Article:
Leg weakness is often caused by too
Bees do not make honey, but gather
it from the dowers,
A hen likes to scratch and hou'd
be given the opportunity.
Often a warm barn 'or cellar can be
used to an advantage in keeping yonng
poultry growing in cold weather.
If you cannot afford to have full
bred chickens, purchase at least a full
blood rooster to cross with ytur com
Cut hay or clover, sprinkle brau or
meal oyer it and then scald with hot
water; this makes a good feed for oul-
The goose, if properly managed, h.ys
about. as many eggs as a turkey, ai.d
van 1)8 raised to maturity at about oi e
half the cost.
Unless wi'litig to pay attention to
little thing, it will! be hardly advisable
for ene t go into the poultry business
as a specialty.
Every effort should be takn to give
the fowls all the"v sunlight possible.
Lot them out of doors whenever the
weather will permit.
If the fowls are confined, a good
plan of feeding is to give soft feed in
the morning, some kind of green food
at noon and wh Vie gr.tin Jit night; not
a bad (dan in winter even if they have
the run oythe farm.
It is impossible to see what benefit
old canes of raspberries and blackber
ries are, after the new ones have at
tained full siz3. and vigor. The
vou.iger ones must certainly be
stronger for having to themselves that
which bgfore was shared with the oth
ers. Cut away the old oqes.
A sprained hock w4U swell consider
ably and should be treated withaut de
lav" or snivin may en-n Cold water
i .i . . . n - i
bandages shouldd"e applied until the
swelling is reduced,-when! some active
iiainient welb rubbed - into tht skin
will be useful. Kest h advisal e, and
fresh cut cplass with a bran mash once
a day wouHl be In lpful, i
KTLLIa THE ODOR OF CAULIFLOWERS'.
A half teaspooiifnl of cookirig soda,
stirred. in wirSi salt water will prevenl
cauliflowers from. sending out the na
pleas fn t odor when-, boilia g. Bmssel
spronts and cabbage,treated in the!ame
way, can be cooked with op?n kitchen
doors, and without fear of the odor.
The sddadoes not in any way destroy the
ici,v.tvv ur.iiie vegeiaoies IliVOr. io
rem-dy is offered for counteracting the
ungreatful onion-smell exeept don't
have thegbwr flavoring is not worth
the unlnfpfpTnes a sentative person suf
fers after cooking and eating them.
New York World.
TO A BEATS MILK.
Insert aed milk is said to h ;i rrronf
enemyfiiitcnts and oneFrwoil rnaaf
cholera innintuin. The process of
aerataung mill; is very simple, and
consists in allowipcr the milk to flaw
from one receptacles to another in fine
streams, so that it may come, in coa
tract with c -el, pure air. If nothing
better at hand let it run through a
nice clean colaLder to or three t'mes.
A better arrangements is perforated
milk puns, o'. e ab va the other,
through which ths pidk may run in
tine streams. It is heal that tyretoxi
con posion is generated in cream for
the want of proper acra'ijn, and that
th is causes cholera infantum. Aerated
milk is better to use than milk cooled
upon ice. New York Voice.
- , -rr,, THE BEST OF C005IES.
J thfee cookies are properly made
no other cookie recipe will ever be used,
says t he Housekeeper's Weakly. Cream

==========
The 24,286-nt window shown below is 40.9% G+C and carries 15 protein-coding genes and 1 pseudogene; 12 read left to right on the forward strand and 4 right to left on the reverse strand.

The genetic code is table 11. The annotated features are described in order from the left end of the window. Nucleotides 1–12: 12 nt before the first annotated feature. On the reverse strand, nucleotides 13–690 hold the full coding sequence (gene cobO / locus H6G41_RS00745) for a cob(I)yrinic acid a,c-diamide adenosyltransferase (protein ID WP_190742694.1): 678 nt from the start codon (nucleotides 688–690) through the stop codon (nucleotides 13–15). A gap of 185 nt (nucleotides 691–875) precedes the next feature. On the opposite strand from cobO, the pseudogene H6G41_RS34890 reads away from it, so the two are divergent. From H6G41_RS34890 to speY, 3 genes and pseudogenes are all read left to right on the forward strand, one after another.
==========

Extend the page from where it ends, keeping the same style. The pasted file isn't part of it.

onecnrpof butter and two cups of sugar.
To tins add one teanooiiful of rose-
water and one pinch of salt. Then sift
in sufneent flour to make a verv soft
dtnigb, in which one teaspoon ful of
Oakiirg powttnr has been mixed, tie
sure Umt the doueh is not stiff, and us
nerrlVer-milk ncr" water. Flour the
lja.keboavd well take a piece of dough,
and.- after sprinkling the rolling pin
with Hour, roll out very quickly as thin
as the bhidvi of a knife. Cut some out
round and some long shape. Grease r
biking pan and fill it with cakes.
The own must be watched closely.
They m iist i be taken from th
they are colored. Thev wiii
bar led as soon as. they leave the pan,
ami if" they are colored the appearance
A SPLENDID WASHING FLUID.
To the third housekeeper who must
do-fier"tnvn washing, every real aid is
i thing valuable. Many washing fluids
are. sold that, after repeated using, rat
the chillies and render them unless
long "before they should be put asid.
ij-make. a good reliable fluid take
five pounds of washing soda, one-half
pound of fresh, unslaked liras, one
,;ouud or Lorax and four ounces oi
upon the soda and borax pour one
gallon of boiling water; wh.-n it has
thoroughly uissolved add the ammonia.
Slake the lime intone gallon of hot
water and let stand open until entirely
settled; pour the clear liquid carefully
off upon -the soda and brax water, ami
add to the mixturereight teaspoon fuls
of this duid in a tub of water and soak
the clothes' in it tiVer night.
-Another niethod of washing clothes
is to'pnt t hem to so .k over uig'.it in
cold, soft-water, then next day put into
warm suds in which co.:l .iii has been
pi aced one tcaspoouful t5 each pail
of water wa-hel aid boiled in
which the same quality of coal oil his
been placed, then ringed in clear water,
blued and hung up. It is said by those
who use coal oil in this way that it
saves much j rubbing, and is an alto
geflTer satisfactory method of washirfg
clothes. Detroit Free Press.
Meringne Pudding Liue a deep dish
with slices of sponge cake, put a layer
of jllsy or jam over it, pour a rich
custard on top, and bake ice like cake
and set-in oven to dry. Serve with